Cat Chen is the Founder & CEO of Skylar. They’re creating a new world of fragrance by using clean, conscious ingredients to craft beautiful, innovative and hypoallergenic scents for yourself and your home. Prior to founding Skylar, Cat was the Vice President of Operations at The Honest Company, a clean baby and household products brand, where she led a team of over 500 people and helped to grow the company from the very beginning to over $300 million in revenue through 4 years of hyper-growth. FirstMark is a proud investor in Skylar.


What was your first management role and what did you learn from it?

I started managing people about ten years ago at Activision Blizzard in 2009. I managed three direct reports as the senior manager of sales planning. I went from everybody’s peer to becoming their manager. What I learned through that process was that it’s not necessarily always knowing more than the rest because chances are there are people on your team who are experts in areas you’re not.

I learned very early that it’s important to respect people and listen to them regardless of their title. Managing people doesn’t mean just telling them what to do, it means helping them succeed and providing guidance when and where they need it most.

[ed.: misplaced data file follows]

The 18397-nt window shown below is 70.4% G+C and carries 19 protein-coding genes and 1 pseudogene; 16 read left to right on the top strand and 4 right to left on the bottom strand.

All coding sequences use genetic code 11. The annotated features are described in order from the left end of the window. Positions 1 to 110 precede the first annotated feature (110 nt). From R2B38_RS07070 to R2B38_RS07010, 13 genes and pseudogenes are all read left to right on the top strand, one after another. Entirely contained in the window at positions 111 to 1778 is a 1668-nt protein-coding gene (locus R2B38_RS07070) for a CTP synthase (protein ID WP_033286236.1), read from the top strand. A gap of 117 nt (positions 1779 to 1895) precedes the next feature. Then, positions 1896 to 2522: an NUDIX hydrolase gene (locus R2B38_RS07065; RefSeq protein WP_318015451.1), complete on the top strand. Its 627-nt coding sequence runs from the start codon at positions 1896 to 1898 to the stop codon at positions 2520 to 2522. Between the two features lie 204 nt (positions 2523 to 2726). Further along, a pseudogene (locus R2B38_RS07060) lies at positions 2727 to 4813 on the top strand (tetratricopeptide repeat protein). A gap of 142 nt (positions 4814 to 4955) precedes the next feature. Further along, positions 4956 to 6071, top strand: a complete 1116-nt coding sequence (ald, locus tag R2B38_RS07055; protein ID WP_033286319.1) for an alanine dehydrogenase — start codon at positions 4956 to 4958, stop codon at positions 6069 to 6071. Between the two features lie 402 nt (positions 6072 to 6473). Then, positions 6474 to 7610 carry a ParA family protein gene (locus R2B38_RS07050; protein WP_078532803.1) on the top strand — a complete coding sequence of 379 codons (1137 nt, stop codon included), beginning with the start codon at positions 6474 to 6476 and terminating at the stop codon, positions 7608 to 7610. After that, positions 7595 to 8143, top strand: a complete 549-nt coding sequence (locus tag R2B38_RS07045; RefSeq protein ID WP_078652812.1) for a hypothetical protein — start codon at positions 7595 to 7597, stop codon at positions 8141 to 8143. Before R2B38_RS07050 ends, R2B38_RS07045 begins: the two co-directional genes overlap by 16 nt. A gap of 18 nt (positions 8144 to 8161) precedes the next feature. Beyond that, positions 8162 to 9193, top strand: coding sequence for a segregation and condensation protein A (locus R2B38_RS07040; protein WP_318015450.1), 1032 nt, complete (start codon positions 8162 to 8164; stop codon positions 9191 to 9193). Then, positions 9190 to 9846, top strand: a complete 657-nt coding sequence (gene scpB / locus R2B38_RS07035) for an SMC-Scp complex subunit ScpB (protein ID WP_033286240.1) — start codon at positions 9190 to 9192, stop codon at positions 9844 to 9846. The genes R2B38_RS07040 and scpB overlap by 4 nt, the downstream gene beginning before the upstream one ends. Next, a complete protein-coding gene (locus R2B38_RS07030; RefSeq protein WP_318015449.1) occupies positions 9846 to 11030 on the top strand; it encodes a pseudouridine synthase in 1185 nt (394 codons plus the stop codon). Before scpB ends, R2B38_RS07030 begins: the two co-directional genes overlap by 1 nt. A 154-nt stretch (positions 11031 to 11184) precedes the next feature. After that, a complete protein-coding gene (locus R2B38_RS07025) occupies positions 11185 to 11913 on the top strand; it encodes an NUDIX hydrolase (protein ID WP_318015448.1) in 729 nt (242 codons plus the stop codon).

Early in your career, before you assumed leadership roles, what was one quality you appreciated in a great manager?

A great manager gives you high-level guidance and vision without micromanagement.

One of my managers at Bain had a great quality that I still remember to this day. At the start of every project, he’d send the entire team ten strategic questions to think about and keep in mind as we went through the process. This simple action was extremely helpful because it kept me focused on the big picture at all times. Because he had given me this guidance up front, he didn’t need to micromanage people along the way.

That is the perfect balance that I appreciate, try to emulate, and strive for in my management style today.


How does that balance change depending on the employee’s level of experience?

Take, for example, department heads who have ample experience. I can stay higher level with them and really ask questions that are oriented around how they measure the success of the team, how they enable people, or what key metrics they think we need to be looking at.

Whereas if I’m dealing with someone more junior, I need to adjust the level up or down accordingly. But what I’ve learned is that even at the most junior level, you shouldn’t underestimate their ambition and power.

So, to the extent that you feel they are capable of pushing themselves one level up, it’s beneficial for you to engage them more strategically. This is motivating because people hate tactical checklists or being told to do mundane tasks even though every job has some component of those within it. At the end of the day, it’s just as important to know the why of what you’re doing every day.

Read the full piece on FirstMark’s Medium here.